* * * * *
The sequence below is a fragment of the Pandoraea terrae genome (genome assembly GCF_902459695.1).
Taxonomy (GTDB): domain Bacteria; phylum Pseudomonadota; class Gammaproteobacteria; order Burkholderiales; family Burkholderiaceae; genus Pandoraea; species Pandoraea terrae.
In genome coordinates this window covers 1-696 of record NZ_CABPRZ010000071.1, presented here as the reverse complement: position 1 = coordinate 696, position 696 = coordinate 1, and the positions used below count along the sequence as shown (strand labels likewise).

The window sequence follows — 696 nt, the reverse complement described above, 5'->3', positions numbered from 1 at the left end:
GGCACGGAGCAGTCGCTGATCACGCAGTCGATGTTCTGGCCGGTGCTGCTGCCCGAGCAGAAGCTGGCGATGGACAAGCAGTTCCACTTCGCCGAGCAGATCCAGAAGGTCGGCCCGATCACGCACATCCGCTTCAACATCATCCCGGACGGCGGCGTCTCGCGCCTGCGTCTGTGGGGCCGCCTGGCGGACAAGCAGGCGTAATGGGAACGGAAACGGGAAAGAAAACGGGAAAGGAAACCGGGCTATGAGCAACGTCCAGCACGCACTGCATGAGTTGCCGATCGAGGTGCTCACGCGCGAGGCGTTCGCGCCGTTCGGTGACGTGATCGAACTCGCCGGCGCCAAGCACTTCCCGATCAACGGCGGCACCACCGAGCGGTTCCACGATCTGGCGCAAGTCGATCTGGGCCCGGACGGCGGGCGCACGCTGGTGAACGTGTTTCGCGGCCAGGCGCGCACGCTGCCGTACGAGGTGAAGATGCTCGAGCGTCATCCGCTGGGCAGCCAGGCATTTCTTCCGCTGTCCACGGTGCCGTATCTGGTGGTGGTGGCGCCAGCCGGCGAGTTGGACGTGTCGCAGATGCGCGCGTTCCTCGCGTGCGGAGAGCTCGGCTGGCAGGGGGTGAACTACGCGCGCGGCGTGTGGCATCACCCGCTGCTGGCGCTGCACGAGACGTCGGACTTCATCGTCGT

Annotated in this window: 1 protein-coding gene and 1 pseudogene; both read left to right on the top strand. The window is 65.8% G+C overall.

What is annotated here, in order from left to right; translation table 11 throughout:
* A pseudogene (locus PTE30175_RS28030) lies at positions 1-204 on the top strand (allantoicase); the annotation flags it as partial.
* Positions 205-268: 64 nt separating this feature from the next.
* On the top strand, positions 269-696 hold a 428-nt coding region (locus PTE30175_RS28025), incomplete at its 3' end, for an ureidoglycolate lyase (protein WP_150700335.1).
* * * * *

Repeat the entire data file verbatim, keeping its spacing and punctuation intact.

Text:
The sequence below is a fragment of the Pandoraea terrae genome (genome assembly GCF_902459695.1).
Taxonomy (GTDB): domain Bacteria; phylum Pseudomonadota; class Gammaproteobacteria; order Burkholderiales; family Burkholderiaceae; genus Pandoraea; species Pandoraea terrae.
In genome coordinates this window covers 1-696 of record NZ_CABPRZ010000071.1, presented here as the reverse complement: position 1 = coordinate 696, position 696 = coordinate 1, and the positions used below count along the sequence as shown (strand labels likewise).

The window sequence follows — 696 nt, the reverse complement described above, 5'->3', positions numbered from 1 at the left end:
GGCACGGAGCAGTCGCTGATCACGCAGTCGATGTTCTGGCCGGTGCTGCTGCCCGAGCAGAAGCTGGCGATGGACAAGCAGTTCCACTTCGCCGAGCAGATCCAGAAGGTCGGCCCGATCACGCACATCCGCTTCAACATCATCCCGGACGGCGGCGTCTCGCGCCTGCGTCTGTGGGGCCGCCTGGCGGACAAGCAGGCGTAATGGGAACGGAAACGGGAAAGAAAACGGGAAAGGAAACCGGGCTATGAGCAACGTCCAGCACGCACTGCATGAGTTGCCGATCGAGGTGCTCACGCGCGAGGCGTTCGCGCCGTTCGGTGACGTGATCGAACTCGCCGGCGCCAAGCACTTCCCGATCAACGGCGGCACCACCGAGCGGTTCCACGATCTGGCGCAAGTCGATCTGGGCCCGGACGGCGGGCGCACGCTGGTGAACGTGTTTCGCGGCCAGGCGCGCACGCTGCCGTACGAGGTGAAGATGCTCGAGCGTCATCCGCTGGGCAGCCAGGCATTTCTTCCGCTGTCCACGGTGCCGTATCTGGTGGTGGTGGCGCCAGCCGGCGAGTTGGACGTGTCGCAGATGCGCGCGTTCCTCGCGTGCGGAGAGCTCGGCTGGCAGGGGGTGAACTACGCGCGCGGCGTGTGGCATCACCCGCTGCTGGCGCTGCACGAGACGTCGGACTTCATCGTCGT

Annotated in this window: 1 protein-coding gene and 1 pseudogene; both read left to right on the top strand. The window is 65.8% G+C overall.

What is annotated here, in order from left to right; translation table 11 throughout:
* A pseudogene (locus PTE30175_RS28030) lies at positions 1-204 on the top strand (allantoicase); the annotation flags it as partial.
* Positions 205-268: 64 nt separating this feature from the next.
* On the top strand, positions 269-696 hold a 428-nt coding region (locus PTE30175_RS28025), incomplete at its 3' end, for an ureidoglycolate lyase (protein WP_150700335.1).